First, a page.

Lessons from overseas on models for rural aged care

Clusters of universally designed communities serviced by home care providers and supported by assistive technologies could be a new model for aged services in rural and remote areas, says an executive who has explored international approaches.

Clusters of universally designed communities serviced by home care providers and supported by assistive technologies could be a new model for aged services in rural and remote areas, says an executive who has explored international approaches.

Caroline Langston, executive director strategy and development at North Metropolitan Health Service in Perth, recently travelled to Canada, Denmark, Scotland and the Netherlands to see how they delivered aged and dementia care in rural areas.

Of particular interest was the growing use of technology to support older people to live in their rural communities, said Ms Langston said, who undertook the trip as part of a Churchill Fellowship.

“In rural areas where you have large distances between older people, care workers have to drive out to see people, which takes a lot of time. But if there are ways of delivering services remotely, such as through telehealth or tele-monitoring, that means people can still get a level of service,” she told Australian Ageing Agenda.

In Canada, the Ontario Telehealth Network was providing chronic disease management of people living in their own homes, as well as providing an in-reach service into local residential aged care facilities.

“They had telehealth set up in an aged care facility through which psycho-geriatric support was provided, with a nurse practitioner employed to provide that primary care support as part of hospital avoidance and upskilling of staff. They do that really quite well,” Ms Langston said.

Similarly, Scotland has been running a major telehealth and telecare service as part of its involvement in a broader EU initiative investigating the use of technology in aged care.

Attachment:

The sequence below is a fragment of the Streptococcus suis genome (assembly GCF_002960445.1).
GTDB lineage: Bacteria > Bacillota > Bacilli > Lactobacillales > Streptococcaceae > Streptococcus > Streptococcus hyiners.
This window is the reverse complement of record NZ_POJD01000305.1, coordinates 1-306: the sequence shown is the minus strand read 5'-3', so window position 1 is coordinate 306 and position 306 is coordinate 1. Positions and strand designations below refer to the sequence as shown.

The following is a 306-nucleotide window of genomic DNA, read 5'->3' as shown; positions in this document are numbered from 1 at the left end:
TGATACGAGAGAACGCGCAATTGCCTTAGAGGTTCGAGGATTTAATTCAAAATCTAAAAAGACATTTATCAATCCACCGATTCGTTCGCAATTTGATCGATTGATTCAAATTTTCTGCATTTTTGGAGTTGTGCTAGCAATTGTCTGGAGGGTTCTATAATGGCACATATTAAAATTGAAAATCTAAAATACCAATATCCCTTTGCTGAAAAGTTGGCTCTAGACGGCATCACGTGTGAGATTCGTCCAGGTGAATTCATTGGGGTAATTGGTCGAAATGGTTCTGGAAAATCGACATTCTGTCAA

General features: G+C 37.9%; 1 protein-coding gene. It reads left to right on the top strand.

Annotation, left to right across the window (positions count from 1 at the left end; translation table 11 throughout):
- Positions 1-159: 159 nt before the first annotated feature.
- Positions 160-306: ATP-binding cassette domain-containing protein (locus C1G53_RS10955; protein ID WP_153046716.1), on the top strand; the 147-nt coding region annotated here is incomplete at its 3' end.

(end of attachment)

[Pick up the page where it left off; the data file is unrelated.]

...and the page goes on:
The Scottish research explored the use of “total home monitoring” including sensors in the home monitoring movement, doors opening and closing and use of appliances like the cooker and fridge, she said. “They showed there’s great efficacy with those technologies; we undersell that people can actually use this technology whereas the Scottish experience shows older people will use these devices.”

The uptake of technology among seniors in Scotland had been bolstered by national programs educating older people about the internet and ICT, and how it could help them, Ms Langston said.

Denmark, which was the other half of the EU research project, investigated the use of remote monitoring of chronic disease, she said. “Devices in the person’s home took a range of measurements and vital signs which were automatically fed to the laptop of a community health nurse who monitored the results and could follow up with the person if needed.”

Overarching strategy in place

Asked what common elements the various successful initiatives shared, Ms Langston said they all followed a national aged and dementia strategy which was essential in outlining goals and approaches.

Many of them focused on community development capacity, and using peer-to-peer support and adoption of dementia or age-friendly principles in their communities, she said.

They also utilised technology to ensure expert advice and support could be fed remotely into small regional and remote aged care facilities.

“They were doing that in terms of mental health services to better manage behavioural issues, and also nurse practitioners who were helping hospital avoidance,” said Ms Langston.

“Because these are small aged care facilities in our rural communities, so the question is how do we support them to remain viable and to access that expert care,” she said.

Grouped age-friendly accommodation

Other communities were turning to cluster-style arrangements of housing, to effectively close the geographic gap between older people and services, and using universal design to ensure accommodation supported people as they aged.

“When they’re grouped in a cluster, community services can go in there quite quickly and easily, they’re not having to drive large distances to see clients. It also means private providers can come in as well, because now you have economies of scale. That’s where some of the ‘choice’ around CDC will start to happen in rural areas.

“If we can group people together in small communities, build age-friendly housing, you will maintain those people in our communities much longer, rather than them having to move to aged care facilities prematurely, and often out of town,” said Ms Langston.

The clustered accommodation could be supported by the use of assistive technology and home monitoring, which would further support the community care workers as they delivered care and support to clients, she said.

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Tags: aged-care, assistive technology, churchill-fellowship, ontario telehealth, rural-and-remote, telecare, telemedicine,

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